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4. donna on November 29, 2013 12:44 PM writes...

I'll pass it along to my biochem grad and see if he's interested in any of them. Thanks!

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5. Anonymous on November 29, 2013 2:42 PM writes...

do you really wonder why they let chemists go in this field?

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6. dearieme on November 29, 2013 3:43 PM writes...

Anyone considering entering medicinal chemistry really should read this first.

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7. Sherif El Sheikh, Cologne University of Applied Sciences on November 29, 2013 6:38 PM writes...

There is a fantastic book out there about the history of drug discovery that spans from the stone age to our modern medicinal and biopharmaceutical research era, and it is perfect for beginners in chemistry/pharmacalogy as well as for professionals. In any case it will show the reader that everyone who works in this field is standing on the shoulders of giants.

I highly recommend it either as a gift or for yourself: "The Evolution of Drug Discovery" by Enrique Raviña :
Wiley VCH, ISBN-13: 978-3527326693.

It is an inspiring read for my students and for me as well!!

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8. p on November 30, 2013 5:03 AM writes...

Happy Accidents, by Morton Meyers

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9. jackgg on December 1, 2013 12:08 PM writes...

Thanks, that's very good list. Could you please list some good biopharmaceutical books as well?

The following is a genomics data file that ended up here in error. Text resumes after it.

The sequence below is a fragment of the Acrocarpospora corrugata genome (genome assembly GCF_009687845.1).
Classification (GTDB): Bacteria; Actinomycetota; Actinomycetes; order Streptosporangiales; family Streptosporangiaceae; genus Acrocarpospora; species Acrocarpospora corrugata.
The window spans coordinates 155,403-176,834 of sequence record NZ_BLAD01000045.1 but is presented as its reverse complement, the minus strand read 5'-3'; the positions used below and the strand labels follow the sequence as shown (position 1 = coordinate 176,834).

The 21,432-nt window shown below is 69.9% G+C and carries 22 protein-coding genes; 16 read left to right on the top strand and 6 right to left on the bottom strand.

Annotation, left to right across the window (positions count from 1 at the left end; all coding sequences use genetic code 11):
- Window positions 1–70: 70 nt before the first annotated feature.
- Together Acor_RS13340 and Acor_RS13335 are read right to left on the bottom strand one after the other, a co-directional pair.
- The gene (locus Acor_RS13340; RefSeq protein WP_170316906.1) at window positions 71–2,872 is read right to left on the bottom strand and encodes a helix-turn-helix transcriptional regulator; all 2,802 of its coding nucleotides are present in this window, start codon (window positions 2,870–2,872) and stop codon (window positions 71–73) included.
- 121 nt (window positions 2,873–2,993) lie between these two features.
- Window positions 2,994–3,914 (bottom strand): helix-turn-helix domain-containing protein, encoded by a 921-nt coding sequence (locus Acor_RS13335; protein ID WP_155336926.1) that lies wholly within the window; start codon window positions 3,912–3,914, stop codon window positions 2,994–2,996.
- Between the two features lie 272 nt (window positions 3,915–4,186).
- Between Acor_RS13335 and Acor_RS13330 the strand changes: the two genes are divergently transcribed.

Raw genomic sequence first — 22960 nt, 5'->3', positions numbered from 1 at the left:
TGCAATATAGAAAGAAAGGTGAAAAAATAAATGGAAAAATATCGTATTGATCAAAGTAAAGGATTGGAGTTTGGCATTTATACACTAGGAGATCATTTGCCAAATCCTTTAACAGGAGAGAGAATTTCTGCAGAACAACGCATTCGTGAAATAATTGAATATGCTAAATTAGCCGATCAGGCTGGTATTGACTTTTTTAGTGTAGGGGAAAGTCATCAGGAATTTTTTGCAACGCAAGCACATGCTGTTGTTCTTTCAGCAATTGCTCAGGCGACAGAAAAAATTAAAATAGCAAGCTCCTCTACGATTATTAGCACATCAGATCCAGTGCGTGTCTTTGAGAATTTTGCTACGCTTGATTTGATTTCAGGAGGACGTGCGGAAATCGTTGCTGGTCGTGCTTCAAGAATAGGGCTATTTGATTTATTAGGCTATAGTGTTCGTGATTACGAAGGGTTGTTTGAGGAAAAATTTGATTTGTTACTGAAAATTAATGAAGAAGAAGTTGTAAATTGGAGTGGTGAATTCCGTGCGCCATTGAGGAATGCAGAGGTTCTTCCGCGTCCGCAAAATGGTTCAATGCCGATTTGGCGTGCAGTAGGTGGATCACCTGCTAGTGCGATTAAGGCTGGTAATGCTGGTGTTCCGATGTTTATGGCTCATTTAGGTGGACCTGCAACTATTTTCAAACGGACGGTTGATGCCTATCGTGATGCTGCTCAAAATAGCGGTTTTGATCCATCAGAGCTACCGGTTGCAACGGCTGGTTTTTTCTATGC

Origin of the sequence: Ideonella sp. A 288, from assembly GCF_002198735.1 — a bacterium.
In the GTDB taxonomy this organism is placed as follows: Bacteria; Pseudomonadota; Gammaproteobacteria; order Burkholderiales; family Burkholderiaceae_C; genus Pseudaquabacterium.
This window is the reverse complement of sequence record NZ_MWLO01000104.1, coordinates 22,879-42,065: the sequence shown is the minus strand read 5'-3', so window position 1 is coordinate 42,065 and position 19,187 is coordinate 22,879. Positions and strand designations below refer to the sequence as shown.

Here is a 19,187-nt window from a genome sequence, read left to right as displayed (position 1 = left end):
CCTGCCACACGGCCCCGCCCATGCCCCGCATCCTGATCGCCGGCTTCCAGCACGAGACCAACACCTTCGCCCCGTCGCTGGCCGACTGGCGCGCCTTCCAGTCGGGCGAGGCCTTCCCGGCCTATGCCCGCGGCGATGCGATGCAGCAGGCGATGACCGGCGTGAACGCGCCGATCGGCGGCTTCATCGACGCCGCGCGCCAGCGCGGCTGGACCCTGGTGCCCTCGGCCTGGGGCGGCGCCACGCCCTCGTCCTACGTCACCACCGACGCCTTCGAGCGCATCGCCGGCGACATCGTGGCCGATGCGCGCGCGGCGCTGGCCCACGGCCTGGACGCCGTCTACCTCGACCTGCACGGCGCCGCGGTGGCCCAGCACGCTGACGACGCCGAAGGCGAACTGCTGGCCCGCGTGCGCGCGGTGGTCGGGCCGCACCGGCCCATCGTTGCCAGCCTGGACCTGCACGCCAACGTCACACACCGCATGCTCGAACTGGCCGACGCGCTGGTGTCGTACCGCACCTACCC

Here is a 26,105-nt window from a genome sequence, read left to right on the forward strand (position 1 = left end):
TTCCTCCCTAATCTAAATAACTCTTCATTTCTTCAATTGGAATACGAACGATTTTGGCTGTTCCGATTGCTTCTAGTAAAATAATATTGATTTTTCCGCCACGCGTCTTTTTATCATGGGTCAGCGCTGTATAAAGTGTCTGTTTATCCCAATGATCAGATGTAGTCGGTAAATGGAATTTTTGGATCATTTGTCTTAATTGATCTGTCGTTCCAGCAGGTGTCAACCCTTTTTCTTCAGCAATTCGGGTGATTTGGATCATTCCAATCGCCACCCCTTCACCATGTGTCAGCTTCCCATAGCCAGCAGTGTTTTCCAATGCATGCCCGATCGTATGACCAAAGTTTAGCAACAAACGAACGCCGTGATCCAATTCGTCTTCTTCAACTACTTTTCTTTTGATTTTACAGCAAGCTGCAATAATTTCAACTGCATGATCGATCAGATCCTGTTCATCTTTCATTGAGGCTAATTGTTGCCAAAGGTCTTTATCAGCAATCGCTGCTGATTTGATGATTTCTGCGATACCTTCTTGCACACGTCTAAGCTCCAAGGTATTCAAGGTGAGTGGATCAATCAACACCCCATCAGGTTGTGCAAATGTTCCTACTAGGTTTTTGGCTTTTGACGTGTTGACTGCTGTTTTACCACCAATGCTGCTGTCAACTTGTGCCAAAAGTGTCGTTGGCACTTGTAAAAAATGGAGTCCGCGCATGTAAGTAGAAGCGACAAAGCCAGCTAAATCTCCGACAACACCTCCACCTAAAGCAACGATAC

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10. dogbertd on December 2, 2013 7:07 AM writes...

@3. Maybe not drug discovery, but for a good general introduction have you tried Bob Weinberg's "The Biology of Cancer"? This is good on mechanistic approaches (for a clinical approach to the 250+ diseases that make up cancer I'd still recommend De Vita - and deep pockets).

Again, not really from a chemistry POV I always liked Bev Teicher's "Anticancer Drug Development Guide" (Humana Press) which covers many of the important facets of early drug development.

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11. Morten G on December 2, 2013 9:04 AM writes...

I loved The Logic of Chance: The Nature and Origin of Biological Evolution by Eugene Koonin
There's a one-star review on Amazon by try googling the name of the reviewer.
I'm a structural biologist so I have a lot of molecular biology background but it is a really good book for getting your genetics knowledge up to date, to remind you that evolution doesn't have telos, and to get the big perspective that allows you to transfer the view to economics and culture.

I think I've pushed this book before in these comments :/

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12. Curious Wavefunction on December 2, 2013 10:05 AM writes...